Founded in 1969, the University of Quebec at Montreal (UQAM) is one of the largest French-language universities in the world, enjoying worldwide recognition for its academic excellence and its innovation in the arts. One of UQAM’s more popular courses of study is its Media School, where students can major in all facets of audio and media production. The school was one of the first in the country to offer courses in multimedia and immersive audio, and has been building a state-of-the-art multichannel facility and research centre, Hexagram, with immersive technology provided by SPAT Revolution from FLUX:: Immersive.
Professor Simon-Pierre Gourd oversees the Media School’s Sound Creation and Experimental Media labs, and has a long history working with immersive audio. A founding member of the Institut Universitaire des Nouveaux Médias, Gourd reflects on the rapid evolution of immersive audio.
“In the early days of immersive audio, we started out experimenting with an old Tascam console, using the cue outs and direct outs to create an 8-channel mix,” he explains. “Eventually we moved on to ADAT and then DAW. Needless to say, it was all fairly primitive, and it was always a struggle to achieve the environment I had in my head with the tools we had to work with. I call it the Technological Tango – the dance between what your tools are designed to do, and what you want to make them do.”
The introduction of FLUX:: Immersive software profoundly changed the equation, says Gourd. “Object-based mixing is a completely different approach to immersive audio. Sounds are no longer related to a channel. Now, each sound can be an object in a virtual space.”
One of the most impressive aspects of immersive audio is also one of its biggest challenges: that is, the almost limitless range of possibilities. Artists are not restricted in channel counts or configurations, and that can mean that a composition created for a 16-channel circular arrangement might end up being played back in a 36-channel immersive dome environment. As Gourd explains, this can easily become problematic.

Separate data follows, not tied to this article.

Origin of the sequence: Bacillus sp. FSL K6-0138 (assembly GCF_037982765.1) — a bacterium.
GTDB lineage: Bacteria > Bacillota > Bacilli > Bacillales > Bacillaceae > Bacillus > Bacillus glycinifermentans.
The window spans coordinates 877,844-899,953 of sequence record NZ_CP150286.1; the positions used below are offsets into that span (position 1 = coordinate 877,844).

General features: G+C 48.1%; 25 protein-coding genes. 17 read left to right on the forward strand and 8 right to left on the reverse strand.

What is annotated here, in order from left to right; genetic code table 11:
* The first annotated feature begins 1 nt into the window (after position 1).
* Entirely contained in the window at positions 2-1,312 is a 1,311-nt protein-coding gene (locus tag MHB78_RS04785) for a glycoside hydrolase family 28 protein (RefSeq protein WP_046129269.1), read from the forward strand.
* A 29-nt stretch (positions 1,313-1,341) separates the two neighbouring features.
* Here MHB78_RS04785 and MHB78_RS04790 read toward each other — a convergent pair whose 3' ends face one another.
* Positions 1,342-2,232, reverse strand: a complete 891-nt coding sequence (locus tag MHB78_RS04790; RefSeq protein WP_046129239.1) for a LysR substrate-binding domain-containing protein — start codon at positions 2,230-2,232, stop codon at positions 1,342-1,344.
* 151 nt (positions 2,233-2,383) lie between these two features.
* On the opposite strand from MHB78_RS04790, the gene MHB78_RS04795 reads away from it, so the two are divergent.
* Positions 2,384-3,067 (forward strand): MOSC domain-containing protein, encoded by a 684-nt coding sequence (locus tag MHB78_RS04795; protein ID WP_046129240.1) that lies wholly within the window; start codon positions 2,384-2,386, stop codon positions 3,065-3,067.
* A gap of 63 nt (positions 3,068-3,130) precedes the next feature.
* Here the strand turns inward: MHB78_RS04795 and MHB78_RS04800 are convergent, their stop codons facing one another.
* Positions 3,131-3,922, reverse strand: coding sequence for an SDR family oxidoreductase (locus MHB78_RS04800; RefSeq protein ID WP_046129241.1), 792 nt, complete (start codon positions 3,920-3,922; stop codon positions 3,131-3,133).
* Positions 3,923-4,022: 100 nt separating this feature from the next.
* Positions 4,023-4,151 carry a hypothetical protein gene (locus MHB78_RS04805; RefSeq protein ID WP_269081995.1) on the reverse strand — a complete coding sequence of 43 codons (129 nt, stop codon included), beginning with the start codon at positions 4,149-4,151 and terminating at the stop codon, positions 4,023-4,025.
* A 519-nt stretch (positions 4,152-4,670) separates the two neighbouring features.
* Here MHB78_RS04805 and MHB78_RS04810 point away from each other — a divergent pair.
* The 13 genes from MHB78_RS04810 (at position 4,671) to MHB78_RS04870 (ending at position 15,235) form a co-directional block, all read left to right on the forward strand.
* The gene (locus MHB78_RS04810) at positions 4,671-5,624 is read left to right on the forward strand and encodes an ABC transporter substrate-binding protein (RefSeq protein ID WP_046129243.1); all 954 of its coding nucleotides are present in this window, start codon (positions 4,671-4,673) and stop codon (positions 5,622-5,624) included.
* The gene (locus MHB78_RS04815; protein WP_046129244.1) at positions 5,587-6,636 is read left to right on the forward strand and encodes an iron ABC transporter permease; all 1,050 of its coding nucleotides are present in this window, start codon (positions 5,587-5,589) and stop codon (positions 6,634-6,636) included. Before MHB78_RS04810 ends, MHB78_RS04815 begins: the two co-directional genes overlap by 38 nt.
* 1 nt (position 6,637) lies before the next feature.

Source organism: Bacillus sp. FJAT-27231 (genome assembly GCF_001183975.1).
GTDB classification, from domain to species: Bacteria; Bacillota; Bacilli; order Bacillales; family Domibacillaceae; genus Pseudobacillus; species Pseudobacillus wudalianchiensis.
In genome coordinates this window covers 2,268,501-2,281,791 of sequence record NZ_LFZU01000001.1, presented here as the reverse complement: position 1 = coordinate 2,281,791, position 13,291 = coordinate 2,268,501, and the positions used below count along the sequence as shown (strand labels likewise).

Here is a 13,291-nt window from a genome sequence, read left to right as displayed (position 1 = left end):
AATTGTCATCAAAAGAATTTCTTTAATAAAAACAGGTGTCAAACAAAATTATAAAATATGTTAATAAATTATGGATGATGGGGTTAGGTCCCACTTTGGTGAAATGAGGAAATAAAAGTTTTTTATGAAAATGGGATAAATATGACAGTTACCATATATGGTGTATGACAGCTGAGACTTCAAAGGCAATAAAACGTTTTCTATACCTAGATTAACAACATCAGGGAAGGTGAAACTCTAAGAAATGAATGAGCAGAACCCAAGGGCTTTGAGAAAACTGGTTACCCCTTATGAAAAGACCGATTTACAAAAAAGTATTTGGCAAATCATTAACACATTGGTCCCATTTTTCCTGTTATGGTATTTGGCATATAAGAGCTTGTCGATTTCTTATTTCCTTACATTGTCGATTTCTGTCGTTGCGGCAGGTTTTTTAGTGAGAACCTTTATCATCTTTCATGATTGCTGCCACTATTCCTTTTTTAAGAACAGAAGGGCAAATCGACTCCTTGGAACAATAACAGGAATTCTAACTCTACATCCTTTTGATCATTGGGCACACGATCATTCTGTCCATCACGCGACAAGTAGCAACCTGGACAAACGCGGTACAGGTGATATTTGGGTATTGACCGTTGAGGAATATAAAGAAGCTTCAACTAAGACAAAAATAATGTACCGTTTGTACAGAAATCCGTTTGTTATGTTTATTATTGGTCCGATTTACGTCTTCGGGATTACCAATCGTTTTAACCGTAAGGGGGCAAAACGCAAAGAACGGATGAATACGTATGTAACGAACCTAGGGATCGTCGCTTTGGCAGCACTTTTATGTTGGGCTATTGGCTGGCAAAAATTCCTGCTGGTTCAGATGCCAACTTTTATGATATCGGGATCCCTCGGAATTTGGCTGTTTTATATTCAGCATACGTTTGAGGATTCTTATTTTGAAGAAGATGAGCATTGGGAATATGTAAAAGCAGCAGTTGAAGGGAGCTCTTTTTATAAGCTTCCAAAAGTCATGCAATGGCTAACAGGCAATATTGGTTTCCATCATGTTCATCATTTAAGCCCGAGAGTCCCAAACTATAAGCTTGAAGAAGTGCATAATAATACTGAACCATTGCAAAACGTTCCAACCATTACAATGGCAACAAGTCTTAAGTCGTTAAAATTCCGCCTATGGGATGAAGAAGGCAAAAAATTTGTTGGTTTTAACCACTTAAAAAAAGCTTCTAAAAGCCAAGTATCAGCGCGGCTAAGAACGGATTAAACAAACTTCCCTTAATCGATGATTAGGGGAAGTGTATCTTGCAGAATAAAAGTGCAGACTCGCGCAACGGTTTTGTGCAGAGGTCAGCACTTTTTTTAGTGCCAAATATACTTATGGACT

“There are a lot of composers working in dome-type environments with widely varying channel counts and different speaker placements, which require different angles. We’ve done a number of events where we’ve featured multiple composers and multiple configurations, including both immersive and binaural. In one case, we had a guy deliver a piece done in 22.2; our system has 32 channels, with speakers in much different locations. We were able to load the project into SPAT and easily reconfigure it. About an hour of tweaking and fine-tuning and everything worked.”
Unlike many other immersive platforms, SPAT also enables users to create systems using the speakers and hardware of their choosing. “A lot of the systems available today are closed architecture,” Gourd offers. “You have to buy their speakers and their processors, and that can be restrictive and expensive. With SPAT, we can remain hardware-agnostic, choosing whatever loudspeakers we prefer and working within different platforms.”
That flexibility is ideal for a university environment with multiple departments and disciplines. “We have something like 60 researchers here, working in film, video, artificial intelligence, and other forms of media. Some of us work in Pro Tools, some with Max or other software. With SPAT we can accommodate everyone’s systems and everyone’s workflow.”
For UQAM students this also enables them to dabble in a wide range of experiences. “Our students have the opportunity to try pretty much everything having to do with audio and media production. Whether it’s sound design, audio for games, or experimental media, we are able to provide them the environment to sample different disciplines and see what appeals to them. SPAT allows us to create any type of production environment.”
For Simon-Pierre Gourd, SPAT Revolution has marked a paradigm shift in his approach to immersive mixing. “SPAT’s object based mixing has been a complete game changer. After so many years of fighting with the technology, we now have an interface that enables me to create the concepts I had in my head.”